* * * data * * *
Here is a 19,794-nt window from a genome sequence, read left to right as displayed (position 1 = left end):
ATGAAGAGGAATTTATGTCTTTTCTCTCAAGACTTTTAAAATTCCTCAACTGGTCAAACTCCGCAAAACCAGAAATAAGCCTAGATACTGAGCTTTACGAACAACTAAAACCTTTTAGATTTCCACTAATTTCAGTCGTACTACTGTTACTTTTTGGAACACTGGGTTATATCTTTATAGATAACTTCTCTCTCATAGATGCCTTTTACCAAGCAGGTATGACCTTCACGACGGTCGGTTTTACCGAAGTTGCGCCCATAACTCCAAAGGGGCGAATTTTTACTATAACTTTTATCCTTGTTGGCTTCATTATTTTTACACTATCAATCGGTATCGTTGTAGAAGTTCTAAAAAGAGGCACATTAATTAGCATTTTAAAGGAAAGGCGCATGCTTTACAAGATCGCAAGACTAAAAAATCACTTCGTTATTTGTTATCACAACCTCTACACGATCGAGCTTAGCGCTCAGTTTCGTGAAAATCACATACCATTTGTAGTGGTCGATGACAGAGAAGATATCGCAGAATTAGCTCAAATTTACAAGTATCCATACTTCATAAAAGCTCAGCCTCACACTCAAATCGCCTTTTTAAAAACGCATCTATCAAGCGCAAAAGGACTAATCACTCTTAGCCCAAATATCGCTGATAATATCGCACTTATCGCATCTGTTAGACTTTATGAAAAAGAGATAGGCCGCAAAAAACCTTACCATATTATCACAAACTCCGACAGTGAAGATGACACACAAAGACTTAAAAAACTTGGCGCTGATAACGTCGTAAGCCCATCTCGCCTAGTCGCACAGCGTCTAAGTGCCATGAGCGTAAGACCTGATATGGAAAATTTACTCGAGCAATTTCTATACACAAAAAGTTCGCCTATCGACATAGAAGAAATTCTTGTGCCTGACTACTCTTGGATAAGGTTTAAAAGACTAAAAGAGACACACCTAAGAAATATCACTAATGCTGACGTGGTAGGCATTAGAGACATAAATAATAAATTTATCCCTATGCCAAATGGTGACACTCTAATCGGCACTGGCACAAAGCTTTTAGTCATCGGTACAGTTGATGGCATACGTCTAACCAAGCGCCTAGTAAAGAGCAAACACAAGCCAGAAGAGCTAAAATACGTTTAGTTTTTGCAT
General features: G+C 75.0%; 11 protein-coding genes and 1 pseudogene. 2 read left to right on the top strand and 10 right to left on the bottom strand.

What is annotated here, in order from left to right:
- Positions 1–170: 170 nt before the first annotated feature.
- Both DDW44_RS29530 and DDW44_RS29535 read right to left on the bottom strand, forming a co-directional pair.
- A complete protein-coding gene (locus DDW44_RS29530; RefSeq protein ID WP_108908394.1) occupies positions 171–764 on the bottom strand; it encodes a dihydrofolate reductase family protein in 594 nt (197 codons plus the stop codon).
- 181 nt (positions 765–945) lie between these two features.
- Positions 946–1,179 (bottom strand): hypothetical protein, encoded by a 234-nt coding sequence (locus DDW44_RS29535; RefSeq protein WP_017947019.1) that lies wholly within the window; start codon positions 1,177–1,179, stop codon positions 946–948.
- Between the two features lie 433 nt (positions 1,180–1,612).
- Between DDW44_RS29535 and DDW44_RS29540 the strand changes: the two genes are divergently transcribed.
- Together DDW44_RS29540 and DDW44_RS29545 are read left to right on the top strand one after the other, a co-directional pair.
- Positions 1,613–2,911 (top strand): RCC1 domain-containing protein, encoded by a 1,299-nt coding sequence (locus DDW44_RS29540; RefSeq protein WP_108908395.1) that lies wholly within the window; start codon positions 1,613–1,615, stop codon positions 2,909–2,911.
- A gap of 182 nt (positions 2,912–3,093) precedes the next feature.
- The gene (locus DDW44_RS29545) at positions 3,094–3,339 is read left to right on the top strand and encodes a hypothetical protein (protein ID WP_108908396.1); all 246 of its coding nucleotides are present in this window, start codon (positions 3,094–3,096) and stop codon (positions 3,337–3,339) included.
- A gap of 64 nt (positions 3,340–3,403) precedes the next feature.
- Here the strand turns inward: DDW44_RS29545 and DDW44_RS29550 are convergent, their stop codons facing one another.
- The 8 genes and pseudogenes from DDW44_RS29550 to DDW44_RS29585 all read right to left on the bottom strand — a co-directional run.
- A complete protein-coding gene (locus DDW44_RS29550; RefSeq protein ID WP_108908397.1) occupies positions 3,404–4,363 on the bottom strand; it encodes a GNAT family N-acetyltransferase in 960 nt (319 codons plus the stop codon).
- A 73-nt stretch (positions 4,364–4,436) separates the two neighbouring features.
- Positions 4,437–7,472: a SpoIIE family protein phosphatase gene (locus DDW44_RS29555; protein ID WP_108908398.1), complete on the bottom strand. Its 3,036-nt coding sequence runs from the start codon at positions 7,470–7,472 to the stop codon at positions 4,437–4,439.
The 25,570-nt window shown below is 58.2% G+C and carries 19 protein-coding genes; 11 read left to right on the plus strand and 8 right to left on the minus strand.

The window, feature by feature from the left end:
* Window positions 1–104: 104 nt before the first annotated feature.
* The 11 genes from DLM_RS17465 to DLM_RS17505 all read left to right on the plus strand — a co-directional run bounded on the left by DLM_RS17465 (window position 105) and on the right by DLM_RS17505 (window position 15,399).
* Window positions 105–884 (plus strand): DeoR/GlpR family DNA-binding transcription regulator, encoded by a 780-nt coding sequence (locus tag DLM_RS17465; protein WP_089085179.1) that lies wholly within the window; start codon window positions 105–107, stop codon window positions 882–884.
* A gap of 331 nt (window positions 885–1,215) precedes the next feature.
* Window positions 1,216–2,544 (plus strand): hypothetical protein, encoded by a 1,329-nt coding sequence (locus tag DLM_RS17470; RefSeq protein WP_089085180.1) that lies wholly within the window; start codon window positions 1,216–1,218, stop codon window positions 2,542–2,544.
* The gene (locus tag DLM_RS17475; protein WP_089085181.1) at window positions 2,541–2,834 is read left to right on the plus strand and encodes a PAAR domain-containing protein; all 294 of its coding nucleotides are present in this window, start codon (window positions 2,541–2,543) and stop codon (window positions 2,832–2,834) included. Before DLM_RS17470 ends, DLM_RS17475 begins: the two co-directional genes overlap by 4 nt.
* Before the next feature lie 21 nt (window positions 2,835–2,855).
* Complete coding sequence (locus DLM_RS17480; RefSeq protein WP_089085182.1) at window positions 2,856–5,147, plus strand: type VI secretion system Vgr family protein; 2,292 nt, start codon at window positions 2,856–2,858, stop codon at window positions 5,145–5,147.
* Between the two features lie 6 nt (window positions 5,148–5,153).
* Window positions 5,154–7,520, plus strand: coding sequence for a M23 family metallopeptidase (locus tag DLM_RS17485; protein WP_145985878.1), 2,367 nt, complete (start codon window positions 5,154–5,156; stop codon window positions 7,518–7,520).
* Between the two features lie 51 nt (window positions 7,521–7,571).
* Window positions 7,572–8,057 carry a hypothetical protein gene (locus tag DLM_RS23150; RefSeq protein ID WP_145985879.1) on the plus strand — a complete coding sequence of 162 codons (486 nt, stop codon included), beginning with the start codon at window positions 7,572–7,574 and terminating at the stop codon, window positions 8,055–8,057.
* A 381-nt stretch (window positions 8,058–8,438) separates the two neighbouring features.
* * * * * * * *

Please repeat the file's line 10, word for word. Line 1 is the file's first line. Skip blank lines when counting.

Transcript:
- Between the two features lie 433 nt (positions 1,180–1,612).